(2) The large-scale atrocities began after the US/NATO forces started bombing Yugoslavia. The causal link between the bombing and the subsequent atrocities is indisputable. The mayhem and killing that followed the launching of the bombing campaign was entirely foreseeable. Having chosen war as its preferred policy option, the United States bears immense responsibility for the tragedy that ensued.
(3) The reports of the American and West European media during the war grossly and irresponsibly exaggerated the actual scale of the killings inside Kosovo by Serb forces. The comparisons between Serbia and Nazi Germany, between the Kosovan civil war and the Holocaust, were based on a distortion of history and cover-up of the political context of the violence in Kosovo.
The WSWS does not, as you claim, “blindly” reject reports of Serb atrocities. We certainly do question the veracity of the reports that are generated by a media that has been caught in lies again and again. Only yesterday, the deaths of British soldiers in Kosovo were immediately attributed to Serbian mines. Later, it emerged that the cause of their deaths was an unexploded British-made cluster bomb.
The initial false report was in keeping with a policy followed throughout the war by US/NATO propagandists: Whenever remotely possible, place the blame for loss of human life on the Serbs. Given the modus operandi of Mr. Jamie Shea, we needn't apologize for our skepticism toward US/NATO allegations. However, even if one accepts without reservation the pro-war media's reports of mass graves, it is clear that the number of Albanians murdered by Serb military or para-military forces is only a fraction of what was previously claimed by the media. While the media and high-ranking government officials—including President Clinton and Defense Secretary Cohen—inflamed public opinion by suggesting that the number of Albanians murdered was in the area of 100,000, if not higher, it would appear (based on the current media reports) that the number killed was closer to 10,000.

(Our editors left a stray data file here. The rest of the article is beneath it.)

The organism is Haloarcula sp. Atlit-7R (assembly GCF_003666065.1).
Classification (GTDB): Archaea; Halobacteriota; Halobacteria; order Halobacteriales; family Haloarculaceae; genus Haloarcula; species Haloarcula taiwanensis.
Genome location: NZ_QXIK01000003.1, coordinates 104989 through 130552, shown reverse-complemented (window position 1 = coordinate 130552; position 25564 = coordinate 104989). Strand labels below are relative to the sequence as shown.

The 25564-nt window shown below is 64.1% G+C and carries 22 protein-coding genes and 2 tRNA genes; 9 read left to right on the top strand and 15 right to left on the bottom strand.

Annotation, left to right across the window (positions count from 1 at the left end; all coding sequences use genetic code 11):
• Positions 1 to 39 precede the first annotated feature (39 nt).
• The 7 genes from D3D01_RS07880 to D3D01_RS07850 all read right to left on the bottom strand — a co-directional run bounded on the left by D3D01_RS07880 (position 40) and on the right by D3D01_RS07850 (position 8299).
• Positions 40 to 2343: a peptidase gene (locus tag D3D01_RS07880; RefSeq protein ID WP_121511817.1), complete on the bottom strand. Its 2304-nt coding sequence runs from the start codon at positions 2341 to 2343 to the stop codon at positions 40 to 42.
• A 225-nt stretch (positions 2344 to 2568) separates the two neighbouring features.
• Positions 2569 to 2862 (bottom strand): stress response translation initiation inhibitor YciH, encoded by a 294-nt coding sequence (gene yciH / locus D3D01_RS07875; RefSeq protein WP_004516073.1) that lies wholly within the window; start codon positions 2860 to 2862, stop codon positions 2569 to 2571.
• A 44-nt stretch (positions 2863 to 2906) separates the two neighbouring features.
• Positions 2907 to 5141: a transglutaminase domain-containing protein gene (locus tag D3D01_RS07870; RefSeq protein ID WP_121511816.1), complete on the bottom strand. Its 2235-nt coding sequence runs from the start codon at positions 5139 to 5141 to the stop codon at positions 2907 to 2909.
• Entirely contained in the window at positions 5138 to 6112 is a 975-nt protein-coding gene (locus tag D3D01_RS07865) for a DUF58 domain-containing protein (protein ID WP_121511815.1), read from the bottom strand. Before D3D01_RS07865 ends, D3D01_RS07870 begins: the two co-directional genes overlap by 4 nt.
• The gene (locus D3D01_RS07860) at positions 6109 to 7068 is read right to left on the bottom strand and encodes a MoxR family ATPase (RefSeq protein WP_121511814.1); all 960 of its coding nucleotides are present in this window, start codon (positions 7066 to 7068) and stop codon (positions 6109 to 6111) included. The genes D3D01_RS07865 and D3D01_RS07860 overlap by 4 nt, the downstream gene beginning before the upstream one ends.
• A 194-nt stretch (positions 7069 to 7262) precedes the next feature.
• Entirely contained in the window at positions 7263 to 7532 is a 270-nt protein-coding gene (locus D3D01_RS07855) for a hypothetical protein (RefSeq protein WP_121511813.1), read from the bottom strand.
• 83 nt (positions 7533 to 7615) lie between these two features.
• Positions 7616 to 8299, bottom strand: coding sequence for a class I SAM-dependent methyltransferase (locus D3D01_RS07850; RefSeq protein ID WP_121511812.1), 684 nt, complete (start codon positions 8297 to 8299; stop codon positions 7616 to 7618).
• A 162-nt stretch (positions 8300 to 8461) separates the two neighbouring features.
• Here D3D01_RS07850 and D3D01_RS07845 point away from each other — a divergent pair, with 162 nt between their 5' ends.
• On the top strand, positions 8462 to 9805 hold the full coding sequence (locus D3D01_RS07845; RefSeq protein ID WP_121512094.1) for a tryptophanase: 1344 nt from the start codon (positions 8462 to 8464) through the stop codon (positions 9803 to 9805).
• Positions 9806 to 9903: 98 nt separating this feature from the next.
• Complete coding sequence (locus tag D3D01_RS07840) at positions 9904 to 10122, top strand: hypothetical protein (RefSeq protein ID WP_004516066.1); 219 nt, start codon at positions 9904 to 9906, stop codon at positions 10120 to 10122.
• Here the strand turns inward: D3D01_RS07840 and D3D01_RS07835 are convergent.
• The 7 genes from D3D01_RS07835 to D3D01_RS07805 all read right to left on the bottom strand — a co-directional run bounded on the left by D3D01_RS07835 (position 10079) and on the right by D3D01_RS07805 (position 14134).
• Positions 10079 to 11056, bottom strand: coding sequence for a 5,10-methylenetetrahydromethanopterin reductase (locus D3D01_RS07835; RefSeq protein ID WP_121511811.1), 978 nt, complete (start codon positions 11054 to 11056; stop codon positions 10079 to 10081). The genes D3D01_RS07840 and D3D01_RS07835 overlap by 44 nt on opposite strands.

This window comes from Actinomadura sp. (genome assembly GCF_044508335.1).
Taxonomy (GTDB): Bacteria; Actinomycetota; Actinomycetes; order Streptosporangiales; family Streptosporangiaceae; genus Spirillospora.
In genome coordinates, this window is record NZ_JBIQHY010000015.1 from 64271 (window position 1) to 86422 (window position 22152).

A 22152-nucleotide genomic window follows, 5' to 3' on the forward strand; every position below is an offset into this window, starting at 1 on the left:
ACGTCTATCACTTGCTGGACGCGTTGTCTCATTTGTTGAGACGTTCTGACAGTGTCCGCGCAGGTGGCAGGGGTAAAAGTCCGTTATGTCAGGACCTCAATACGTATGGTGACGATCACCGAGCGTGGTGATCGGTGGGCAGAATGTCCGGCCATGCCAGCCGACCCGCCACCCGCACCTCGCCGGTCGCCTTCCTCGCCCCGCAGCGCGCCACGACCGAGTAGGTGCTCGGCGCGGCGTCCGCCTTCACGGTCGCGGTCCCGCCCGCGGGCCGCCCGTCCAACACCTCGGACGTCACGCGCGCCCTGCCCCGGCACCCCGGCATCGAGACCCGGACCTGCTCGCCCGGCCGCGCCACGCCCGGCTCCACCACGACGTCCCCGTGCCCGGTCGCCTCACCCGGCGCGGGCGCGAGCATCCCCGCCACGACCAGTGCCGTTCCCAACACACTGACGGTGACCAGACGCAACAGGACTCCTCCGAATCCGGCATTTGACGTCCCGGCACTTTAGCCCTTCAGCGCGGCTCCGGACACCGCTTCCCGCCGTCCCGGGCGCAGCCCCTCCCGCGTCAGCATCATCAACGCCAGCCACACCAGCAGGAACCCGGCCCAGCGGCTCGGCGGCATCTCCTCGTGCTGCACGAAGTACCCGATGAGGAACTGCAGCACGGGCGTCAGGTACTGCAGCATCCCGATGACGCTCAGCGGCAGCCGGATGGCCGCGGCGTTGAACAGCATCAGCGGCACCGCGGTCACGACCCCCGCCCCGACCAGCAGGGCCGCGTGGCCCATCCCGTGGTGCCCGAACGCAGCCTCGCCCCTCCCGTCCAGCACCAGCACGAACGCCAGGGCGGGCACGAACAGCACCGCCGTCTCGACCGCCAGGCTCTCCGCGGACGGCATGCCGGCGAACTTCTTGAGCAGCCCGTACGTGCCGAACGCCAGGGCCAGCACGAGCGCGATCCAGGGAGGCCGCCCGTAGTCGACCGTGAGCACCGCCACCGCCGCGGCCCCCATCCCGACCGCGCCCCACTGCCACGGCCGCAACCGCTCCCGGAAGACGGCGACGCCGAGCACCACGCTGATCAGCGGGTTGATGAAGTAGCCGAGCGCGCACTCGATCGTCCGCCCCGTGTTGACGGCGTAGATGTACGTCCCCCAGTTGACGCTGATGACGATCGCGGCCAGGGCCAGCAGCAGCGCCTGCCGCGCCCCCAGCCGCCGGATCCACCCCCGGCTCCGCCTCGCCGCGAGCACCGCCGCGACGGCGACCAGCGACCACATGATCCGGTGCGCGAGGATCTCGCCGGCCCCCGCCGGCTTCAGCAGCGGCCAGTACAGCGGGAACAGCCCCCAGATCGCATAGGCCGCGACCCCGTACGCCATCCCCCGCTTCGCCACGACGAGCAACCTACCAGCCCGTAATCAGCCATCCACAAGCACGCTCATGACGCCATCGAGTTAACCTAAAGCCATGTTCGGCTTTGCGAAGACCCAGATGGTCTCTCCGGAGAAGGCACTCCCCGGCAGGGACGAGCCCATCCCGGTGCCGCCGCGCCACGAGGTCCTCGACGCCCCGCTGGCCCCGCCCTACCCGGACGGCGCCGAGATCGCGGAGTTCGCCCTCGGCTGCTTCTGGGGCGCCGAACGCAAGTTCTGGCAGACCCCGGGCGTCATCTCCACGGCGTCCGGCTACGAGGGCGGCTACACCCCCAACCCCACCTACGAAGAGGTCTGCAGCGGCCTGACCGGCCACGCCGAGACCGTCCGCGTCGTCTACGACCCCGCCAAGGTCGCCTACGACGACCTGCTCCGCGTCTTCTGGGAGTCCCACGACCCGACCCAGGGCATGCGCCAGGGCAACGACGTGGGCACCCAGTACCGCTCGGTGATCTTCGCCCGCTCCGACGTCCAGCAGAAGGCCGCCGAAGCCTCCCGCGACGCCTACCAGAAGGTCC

It is not difficult to anticipate your rejoinder: “You are simply quibbling over numbers. Ten thousand dead is a terrible human toll.” Indeed it is, but it was not sufficient—in the opinion of Clinton, Blair and other NATO leaders—to sustain broad public support for the massive aerial bombardment of Yugoslavia. For the public to accept the destruction wrought by US/NATO bombs, it had to be convinced that the war was undertaken to prevent another Holocaust. The fabrication of the death toll was an essential component of a propaganda campaign which sought to disorient public opinion, distort the background of the war, and conceal the real political aims and material interests underlying the decision to go to war against Yugoslavia.